Bribery Charges Against HP, Oracle and IBM Validate Gov't Regulation

HP, Oracle and IBM are being investigated for bribery by Polish authorities, and the United States probably isn't far behind. It's common to hear complains about government regulation of business, but such regulation is essential, according to CIO.com blogger Constantine von Hoffman. Here's why.

You generally don’t have to walk very far in the United States to hear someone say that government regulation is stifling the e

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conomy. Cut taxes, get rid of those damn silly rules and everyone will be millionaires!

America actually got rid of a lot of those silly rules, and most Americans wound up a lot poorer than they were when the rules were in effect.

Sure, lots of useless regulations exist, but some of them actually do good. For example there’s the Foreign Corrupt Practices Act (FCPA).

Right now HP, Oracle and IBM are being investigated by Polish authorities for bribery allegations concerning one Andrzej Machnacz, who served as senior technology officer for Poland’s national police and, later, the nation’s Interior Ministry. As ProPublica reports, prosecutors say Mr. Machnacz:

"received more than a $1 million in cash and brand-name gifts in exchange for steering government contracts to the three American companies, as well as to a Polish company called Netline. According to prosecutors, the gifts included a BMW motorcycle, a Nissan SUV, a Harmon Kardon home theater, a Sony 50 inch television, 12 HP laptops, several iPads and a refrigerator."

In exchange for all this Mr. Machnacz allegedly bought systems that were far more expensive and sophisticated than the country needed. From the ProPublica report:

"Because of the rapid pace of change in the technology field, the technology Machnacz had purchased still needed to be updated every several years. It was like we built brand new highways and rode horse carts on them," the former Netline executive said. "It was money wasting.”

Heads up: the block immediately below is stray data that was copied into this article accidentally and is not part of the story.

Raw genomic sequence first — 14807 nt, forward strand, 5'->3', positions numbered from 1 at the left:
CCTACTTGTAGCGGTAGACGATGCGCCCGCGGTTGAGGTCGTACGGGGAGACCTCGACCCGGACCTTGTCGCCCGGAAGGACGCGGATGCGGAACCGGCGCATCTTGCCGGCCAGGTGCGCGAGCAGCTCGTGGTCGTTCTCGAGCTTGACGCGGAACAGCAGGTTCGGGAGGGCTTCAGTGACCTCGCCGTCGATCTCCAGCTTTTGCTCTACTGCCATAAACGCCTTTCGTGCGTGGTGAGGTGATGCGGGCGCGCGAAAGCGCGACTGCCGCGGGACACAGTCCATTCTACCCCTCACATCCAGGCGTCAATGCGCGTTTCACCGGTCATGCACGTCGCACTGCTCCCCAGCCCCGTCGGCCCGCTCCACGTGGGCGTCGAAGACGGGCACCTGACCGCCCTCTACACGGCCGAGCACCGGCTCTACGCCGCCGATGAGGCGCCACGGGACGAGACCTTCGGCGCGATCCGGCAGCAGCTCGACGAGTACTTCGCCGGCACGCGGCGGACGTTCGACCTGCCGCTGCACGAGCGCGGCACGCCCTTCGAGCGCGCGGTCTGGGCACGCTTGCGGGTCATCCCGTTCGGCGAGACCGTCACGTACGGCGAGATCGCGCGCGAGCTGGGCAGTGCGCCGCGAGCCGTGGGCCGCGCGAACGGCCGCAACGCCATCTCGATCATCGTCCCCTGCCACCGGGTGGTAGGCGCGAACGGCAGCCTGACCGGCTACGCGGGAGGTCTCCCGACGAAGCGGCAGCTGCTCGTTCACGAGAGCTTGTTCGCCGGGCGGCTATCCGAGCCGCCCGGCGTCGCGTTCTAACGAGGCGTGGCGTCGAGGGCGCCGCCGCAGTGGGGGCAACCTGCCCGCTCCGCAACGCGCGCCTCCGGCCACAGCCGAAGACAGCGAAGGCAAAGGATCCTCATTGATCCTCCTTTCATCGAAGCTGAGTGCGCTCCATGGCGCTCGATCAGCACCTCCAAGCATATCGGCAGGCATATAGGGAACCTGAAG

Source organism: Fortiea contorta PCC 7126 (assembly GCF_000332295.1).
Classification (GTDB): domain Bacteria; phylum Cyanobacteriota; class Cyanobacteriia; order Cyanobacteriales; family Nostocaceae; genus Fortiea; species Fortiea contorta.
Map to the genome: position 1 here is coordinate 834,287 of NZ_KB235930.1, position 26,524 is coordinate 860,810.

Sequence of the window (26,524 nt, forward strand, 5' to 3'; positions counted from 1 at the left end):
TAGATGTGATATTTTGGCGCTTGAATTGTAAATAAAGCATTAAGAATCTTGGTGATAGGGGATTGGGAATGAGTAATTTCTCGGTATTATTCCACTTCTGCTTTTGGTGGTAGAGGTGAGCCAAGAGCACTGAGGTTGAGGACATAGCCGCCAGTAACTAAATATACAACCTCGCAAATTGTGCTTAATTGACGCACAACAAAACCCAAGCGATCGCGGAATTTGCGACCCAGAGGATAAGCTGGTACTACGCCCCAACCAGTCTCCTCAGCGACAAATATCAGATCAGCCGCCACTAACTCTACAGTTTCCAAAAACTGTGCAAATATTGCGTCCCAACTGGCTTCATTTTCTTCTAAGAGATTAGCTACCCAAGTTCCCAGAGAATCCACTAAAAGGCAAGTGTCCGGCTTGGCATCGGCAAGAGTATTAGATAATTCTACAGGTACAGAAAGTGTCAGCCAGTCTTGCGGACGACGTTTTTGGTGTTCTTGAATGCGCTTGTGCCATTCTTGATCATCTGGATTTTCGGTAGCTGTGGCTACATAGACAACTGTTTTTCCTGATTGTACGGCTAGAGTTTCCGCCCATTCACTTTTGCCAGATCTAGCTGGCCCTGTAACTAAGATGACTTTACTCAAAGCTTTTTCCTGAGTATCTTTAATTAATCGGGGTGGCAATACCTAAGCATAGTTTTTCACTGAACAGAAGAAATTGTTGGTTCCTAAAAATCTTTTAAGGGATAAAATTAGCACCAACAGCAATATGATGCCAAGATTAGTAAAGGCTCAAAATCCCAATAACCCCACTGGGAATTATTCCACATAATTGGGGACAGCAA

To be clear, all three companies deny any wrongdoing and say they are cooperating with Polish authorities. More from the report:

"IBM went some lengths to tout its successful collaboration with Machnacz, featuring a Polish project in a glossy 2009 brochure that spotlighted 16 innovative technology efforts around the world. The brochure included a glowing account of how IBM had worked with Machnacz to create a network of handheld computers that gave Poland’s police instant access to a vast array of data. With a few key strokes, cops could learn whether they were dealing with a stolen car or a wanted man, the brochure said."

That could wind up being a very expensive brochure. So far the three companies do not appear to have been contacted by U.S. authorities. That will probably change in the near future, though.

Strange as it may seem, the Department of Justice and the Securities Exchange Commission have been going after a lot of companies under the FCPA. The Wall Street Journal says dozens of businesses are being investigated:

"A new whistleblower program at the SEC, established in the summer of 2010 with the passage of Dodd-Frank, has added fuel to the government's FCPA enforcement efforts. The program provides cash incentives for employees to blow the whistle on securities violations, including breaches of the FCPA. If the SEC gets involved and finds wrongdoing after a whistleblower complaint, a tipster stands to gain as much as 30 percent of any monetary sanction the agency recovers. The agency's whistleblower office, which often works in conjunction with the Justice Department, reported receiving 115 tips alleging violations of the FCPA in the fiscal year that ended in September 2012."

This is not the first time the SEC has had a whistleblower program. The old program was dismantled well before the financial crisis. I learned this from Bill Black, who helped put hundreds of bankers in jail following the savings and loan debacle of the 1980s. In a column earlier this week Black pointed out the synopsis of another recent article in the WSJ:

"The SEC is filing significantly fewer civil fraud cases this year, as its efforts to punish misconduct related to the financial crisis start to ebb."

Black then goes on to note that it is hard to believe the SEC is filing fewer such cases now:

"There were zero prosecutions of elite bankers for the accounting control frauds that drove the financial crisis. And there were zero civil or enforcement cases by the SEC against the elite officers who grew wealthy through the frauds that drove the financial crisis that actually left the officers suffering a net loss from their frauds and required them to admit their frauds."

Vigorous government regulation is necessary for markets to function properly. Without it you get financial crises similar to the one America is currently trying to recover from.

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